• G11B7/24Record carriers characterised by shape, structure or physical properties, or by the selection of the material
    • G11B7/241Record carriers characterised by shape, structure or physical properties, or by the selection of the material characterised by the selection of the material
    • G11B7/242Record carriers characterised by shape, structure or physical properties, or by the selection of the material characterised by the selection of the material of recording layers
    • G11B7/243Record carriers characterised by shape, structure or physical properties, or by the selection of the material characterised by the selection of the material of recording layers comprising inorganic materials only, e.g. ablative layers
    • G11B2007/24302Metals or metalloids
    • G11B2007/24316Metals or metalloids group 16 elements (i.e. chalcogenides, Se, Te)
    • GPHYSICS
    • G11INFORMATION STORAGE
    • G11BINFORMATION STORAGE BASED ON RELATIVE MOVEMENT BETWEEN RECORD CARRIER AND TRANSDUCER
    • G11B7/00Recording or reproducing by optical means, e.g. recording using a thermal beam of optical radiation by modifying optical properties or the physical structure, reproducing using an optical beam at lower power by sensing optical properties; Record carriers therefor
    • G11B7/24Record carriers characterised by shape, structure or physical properties, or by the selection of the material
    • G11B7/241Record carriers characterised by shape, structure or physical properties, or by the selection of the material characterised by the selection of the material
    • G11B7/252Record carriers characterised by shape, structure or physical properties, or by the selection of the material characterised by the selection of the material of layers other than recording layers
    • G11B7/253Record carriers characterised by shape, structure or physical properties, or by the selection of the material characterised by the selection of the material of layers other than recording layers of substrates
    • G11B7/2531Record carriers characterised by shape, structure or physical properties, or by the selection of the material characterised by the selection of the material of layers other than recording layers of substrates comprising glass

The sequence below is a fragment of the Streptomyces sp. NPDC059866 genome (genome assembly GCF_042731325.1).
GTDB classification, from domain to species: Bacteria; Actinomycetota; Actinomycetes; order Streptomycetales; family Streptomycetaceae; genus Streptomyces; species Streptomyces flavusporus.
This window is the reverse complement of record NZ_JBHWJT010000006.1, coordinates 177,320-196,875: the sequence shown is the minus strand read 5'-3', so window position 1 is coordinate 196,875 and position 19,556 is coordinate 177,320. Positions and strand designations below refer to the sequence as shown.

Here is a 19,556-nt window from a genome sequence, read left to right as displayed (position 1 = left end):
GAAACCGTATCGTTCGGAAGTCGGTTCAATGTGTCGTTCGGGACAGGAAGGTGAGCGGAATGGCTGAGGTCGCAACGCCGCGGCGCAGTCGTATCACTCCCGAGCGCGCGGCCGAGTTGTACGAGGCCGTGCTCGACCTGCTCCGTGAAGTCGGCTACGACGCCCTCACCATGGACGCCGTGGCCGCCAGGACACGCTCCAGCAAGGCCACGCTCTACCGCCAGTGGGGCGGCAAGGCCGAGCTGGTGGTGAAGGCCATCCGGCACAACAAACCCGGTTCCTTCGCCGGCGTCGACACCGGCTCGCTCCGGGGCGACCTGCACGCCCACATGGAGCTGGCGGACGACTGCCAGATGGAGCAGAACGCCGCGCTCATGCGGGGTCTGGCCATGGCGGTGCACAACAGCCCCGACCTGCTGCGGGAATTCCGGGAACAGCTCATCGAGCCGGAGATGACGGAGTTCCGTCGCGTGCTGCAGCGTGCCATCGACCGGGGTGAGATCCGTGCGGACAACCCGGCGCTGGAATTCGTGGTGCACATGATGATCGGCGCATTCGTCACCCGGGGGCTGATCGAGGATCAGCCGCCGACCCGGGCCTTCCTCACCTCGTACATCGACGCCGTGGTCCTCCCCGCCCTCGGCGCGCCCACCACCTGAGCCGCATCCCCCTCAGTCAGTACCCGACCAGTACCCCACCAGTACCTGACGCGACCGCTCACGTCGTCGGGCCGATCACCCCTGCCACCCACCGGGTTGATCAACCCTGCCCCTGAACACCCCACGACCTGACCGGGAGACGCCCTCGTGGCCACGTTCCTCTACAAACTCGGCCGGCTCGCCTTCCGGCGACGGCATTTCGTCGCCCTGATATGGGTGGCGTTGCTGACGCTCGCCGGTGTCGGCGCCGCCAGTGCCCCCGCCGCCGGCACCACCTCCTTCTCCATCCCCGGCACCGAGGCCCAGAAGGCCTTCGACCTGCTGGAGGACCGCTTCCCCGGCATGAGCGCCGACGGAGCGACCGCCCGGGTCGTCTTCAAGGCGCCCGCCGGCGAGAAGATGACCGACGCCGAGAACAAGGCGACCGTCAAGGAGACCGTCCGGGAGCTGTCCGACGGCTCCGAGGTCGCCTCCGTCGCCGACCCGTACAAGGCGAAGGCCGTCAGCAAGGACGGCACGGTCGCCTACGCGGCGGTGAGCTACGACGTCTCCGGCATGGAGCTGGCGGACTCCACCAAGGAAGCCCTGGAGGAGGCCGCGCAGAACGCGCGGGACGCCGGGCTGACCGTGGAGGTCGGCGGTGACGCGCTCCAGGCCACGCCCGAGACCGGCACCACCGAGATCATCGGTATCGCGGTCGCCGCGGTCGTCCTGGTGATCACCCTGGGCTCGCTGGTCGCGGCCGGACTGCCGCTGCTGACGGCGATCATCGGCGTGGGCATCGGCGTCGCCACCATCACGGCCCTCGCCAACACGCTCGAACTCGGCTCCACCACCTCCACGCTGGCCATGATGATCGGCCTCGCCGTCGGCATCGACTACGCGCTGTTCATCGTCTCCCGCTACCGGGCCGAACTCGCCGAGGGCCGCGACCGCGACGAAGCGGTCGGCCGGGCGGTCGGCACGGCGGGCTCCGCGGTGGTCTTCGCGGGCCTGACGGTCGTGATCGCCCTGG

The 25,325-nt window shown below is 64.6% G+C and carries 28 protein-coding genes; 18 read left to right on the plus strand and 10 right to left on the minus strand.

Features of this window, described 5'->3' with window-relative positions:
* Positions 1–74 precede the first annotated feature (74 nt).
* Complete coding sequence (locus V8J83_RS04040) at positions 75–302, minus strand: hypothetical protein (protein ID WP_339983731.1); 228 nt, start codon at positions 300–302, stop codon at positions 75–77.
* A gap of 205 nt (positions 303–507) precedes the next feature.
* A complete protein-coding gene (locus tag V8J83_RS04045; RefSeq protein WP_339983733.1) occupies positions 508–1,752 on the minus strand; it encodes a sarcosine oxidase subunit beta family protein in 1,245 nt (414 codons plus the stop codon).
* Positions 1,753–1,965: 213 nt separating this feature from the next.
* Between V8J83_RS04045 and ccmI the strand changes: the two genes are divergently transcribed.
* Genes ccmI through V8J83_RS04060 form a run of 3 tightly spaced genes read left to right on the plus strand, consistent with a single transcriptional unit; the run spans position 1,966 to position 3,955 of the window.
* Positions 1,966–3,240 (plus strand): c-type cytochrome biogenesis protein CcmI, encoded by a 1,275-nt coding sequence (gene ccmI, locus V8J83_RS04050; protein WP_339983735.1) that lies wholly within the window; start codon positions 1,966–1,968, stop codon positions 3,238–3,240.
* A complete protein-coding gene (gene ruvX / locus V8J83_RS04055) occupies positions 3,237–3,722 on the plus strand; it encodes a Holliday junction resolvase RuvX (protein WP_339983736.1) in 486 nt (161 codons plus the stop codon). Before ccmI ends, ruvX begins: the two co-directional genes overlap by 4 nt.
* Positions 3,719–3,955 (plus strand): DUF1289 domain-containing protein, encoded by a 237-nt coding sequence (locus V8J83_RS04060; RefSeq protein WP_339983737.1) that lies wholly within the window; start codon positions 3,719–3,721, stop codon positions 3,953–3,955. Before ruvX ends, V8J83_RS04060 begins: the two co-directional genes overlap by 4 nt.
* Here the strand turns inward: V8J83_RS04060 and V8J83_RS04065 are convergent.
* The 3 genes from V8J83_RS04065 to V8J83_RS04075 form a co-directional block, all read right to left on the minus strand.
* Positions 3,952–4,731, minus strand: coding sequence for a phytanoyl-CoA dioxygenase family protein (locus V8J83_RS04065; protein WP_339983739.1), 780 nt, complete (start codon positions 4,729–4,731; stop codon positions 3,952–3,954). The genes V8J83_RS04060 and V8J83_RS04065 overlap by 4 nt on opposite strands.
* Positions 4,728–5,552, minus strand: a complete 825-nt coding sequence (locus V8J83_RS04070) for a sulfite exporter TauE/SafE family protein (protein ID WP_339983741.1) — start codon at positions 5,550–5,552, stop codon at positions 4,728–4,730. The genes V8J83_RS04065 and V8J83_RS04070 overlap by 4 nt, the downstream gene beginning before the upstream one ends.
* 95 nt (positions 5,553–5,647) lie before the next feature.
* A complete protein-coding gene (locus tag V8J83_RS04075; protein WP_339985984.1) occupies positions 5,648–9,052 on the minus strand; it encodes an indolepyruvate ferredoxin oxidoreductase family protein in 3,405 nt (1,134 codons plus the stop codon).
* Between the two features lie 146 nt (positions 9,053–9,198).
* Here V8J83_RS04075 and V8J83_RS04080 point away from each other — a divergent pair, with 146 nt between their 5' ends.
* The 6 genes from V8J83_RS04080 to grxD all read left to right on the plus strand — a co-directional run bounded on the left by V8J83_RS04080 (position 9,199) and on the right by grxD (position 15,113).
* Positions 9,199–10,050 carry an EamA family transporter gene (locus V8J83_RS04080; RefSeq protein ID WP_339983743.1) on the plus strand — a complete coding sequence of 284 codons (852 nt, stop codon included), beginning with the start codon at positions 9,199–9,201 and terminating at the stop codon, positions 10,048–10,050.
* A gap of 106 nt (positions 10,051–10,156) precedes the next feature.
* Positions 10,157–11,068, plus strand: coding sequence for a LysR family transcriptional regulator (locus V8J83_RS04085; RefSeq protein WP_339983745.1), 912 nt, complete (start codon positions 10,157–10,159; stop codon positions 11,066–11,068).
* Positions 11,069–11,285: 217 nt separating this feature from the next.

• GPHYSICS
    • G11INFORMATION STORAGE
    • G11BINFORMATION STORAGE BASED ON RELATIVE MOVEMENT BETWEEN RECORD CARRIER AND TRANSDUCER
    • G11B7/00Recording or reproducing by optical means, e.g. recording using a thermal beam of optical radiation by modifying optical properties or the physical structure, reproducing using an optical beam at lower power by sensing optical properties; Record carriers therefor
    • G11B7/24Record carriers characterised by shape, structure or physical properties, or by the selection of the material
    • G11B7/241Record carriers characterised by shape, structure or physical properties, or by the selection of the material characterised by the selection of the material
    • G11B7/252Record carriers characterised by shape, structure or physical properties, or by the selection of the material characterised by the selection of the material of layers other than recording layers
    • G11B7/253Record carriers characterised by shape, structure or physical properties, or by the selection of the material characterised by the selection of the material of layers other than recording layers of substrates
    • G11B7/2533Record carriers characterised by shape, structure or physical properties, or by the selection of the material characterised by the selection of the material of layers other than recording layers of substrates comprising resins
    • G11B7/2534Record carriers characterised by shape, structure or physical properties, or by the selection of the material characterised by the selection of the material of layers other than recording layers of substrates comprising resins polycarbonates [PC]
    • GPHYSICS
    • G11INFORMATION STORAGE
    • G11BINFORMATION STORAGE BASED ON RELATIVE MOVEMENT BETWEEN RECORD CARRIER AND TRANSDUCER
    • G11B7/00Recording or reproducing by optical means, e.g. recording using a thermal beam of optical radiation by modifying optical properties or the physical structure, reproducing using an optical beam at lower power by sensing optical properties; Record carriers therefor
    • G11B7/24Record carriers characterised by shape, structure or physical properties, or by the selection of the material
    • G11B7/241Record carriers characterised by shape, structure or physical properties, or by the selection of the material characterised by the selection of the material
    • G11B7/252Record carriers characterised by shape, structure or physical properties, or by the selection of the material characterised by the selection of the material of layers other than recording layers
    • G11B7/257Record carriers characterised by shape, structure or physical properties, or by the selection of the material characterised by the selection of the material of layers other than recording layers of layers having properties involved in recording or reproduction, e.g. optical interference layers or sensitising layers or dielectric layers, which are protecting the recording layers

Abstract